We feel that in any organisation, employees need to feel that their contributions are recognised.
Often it’s managers who design and implement recognition strategies for employees.
However you may wish to consider some other ideas for developing recognition systems.
Here are a few ideas , (We cover lots in our Performance Management Training Workshops) related to developing and using recognition systems.
1) Design and implement your recognition initiatives with the idea that the employees are the “customers” of the program.
We think that you’ll agree that they must have a hand in specifying the system.
2) A recognition system must fit into your culture and climate.
You may need to get the basics in place.
Job descriptions and Appraisal Skills Training may be a good place to start.
If there’s a climate where distrust of management is high, it makes introducing recognition systems difficult.
3) Your recognition system should take account that workplaces require a high level of teamwork with other employees.
Most individual contribution will have been helped along directly or indirectly by coworkers.
Your Stars need recognition, but please remember the contributing team members.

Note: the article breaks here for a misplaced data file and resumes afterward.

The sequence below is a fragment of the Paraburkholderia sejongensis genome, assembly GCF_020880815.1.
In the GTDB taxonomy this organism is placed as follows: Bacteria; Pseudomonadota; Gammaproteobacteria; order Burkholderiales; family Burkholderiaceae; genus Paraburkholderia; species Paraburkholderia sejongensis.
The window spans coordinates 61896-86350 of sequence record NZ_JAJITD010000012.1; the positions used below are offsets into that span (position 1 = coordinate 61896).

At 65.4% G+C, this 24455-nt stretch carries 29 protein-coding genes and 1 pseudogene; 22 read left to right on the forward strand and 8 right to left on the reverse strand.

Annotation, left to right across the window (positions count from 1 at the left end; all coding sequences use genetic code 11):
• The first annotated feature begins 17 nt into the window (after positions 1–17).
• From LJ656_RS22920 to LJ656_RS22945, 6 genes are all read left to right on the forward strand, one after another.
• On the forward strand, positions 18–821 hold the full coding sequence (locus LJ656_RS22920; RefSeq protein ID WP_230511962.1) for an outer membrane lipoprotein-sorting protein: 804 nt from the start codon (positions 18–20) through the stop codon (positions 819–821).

4) Informal recognition (e.g.. the informal pat on the back) should happen anytime.
Encourage your managers to use this recognition and to do it publicly often.
Your managers will sets the tone for informal recognition.
By publicly recognising contribution, they get the message across that “we celebrate your effort and your accomplishments”.
However, your formal system should be based on measurement of results.
Your decision to give an “award” should be based on data that illustrates that the idea brought measurable results.
5) Use an employee team to determine recognition needs.
Define with them the behaviour you want to encourage.
What do you want the employees to Do More of, Do Less of?
Make sure that the team understands what a recognition program is to accomplish.
Then let them work out how to get the information they need.
6) Communicate the intent, purpose and process used for your recognition system.
Make the entire process as open and employee-based as possible.
When employees understand the process, they are less likely to resent recognition of others.
7) Being recognised for contribution by your Peers is often the most valuable recognition.
Think how you can encorporate that into your process
8) High rewards can create a really competitive environment.
This may not necessarily be what you want.
Think about keeping values of actual rewards low.
Do more for recognition publicity and maybe also look to team based rewards.
9) Avoid situations where people are recognised for doing something as opposed to accomplishing something.
10) Make recognition a standard and integrated part of any staff meetings.
Ask the question: “What great things have we accomplished since our last meeting?”
Encourage people to talk about their own accomplishments, and to talk about those of their coworkers.
Do let us know your thoughts.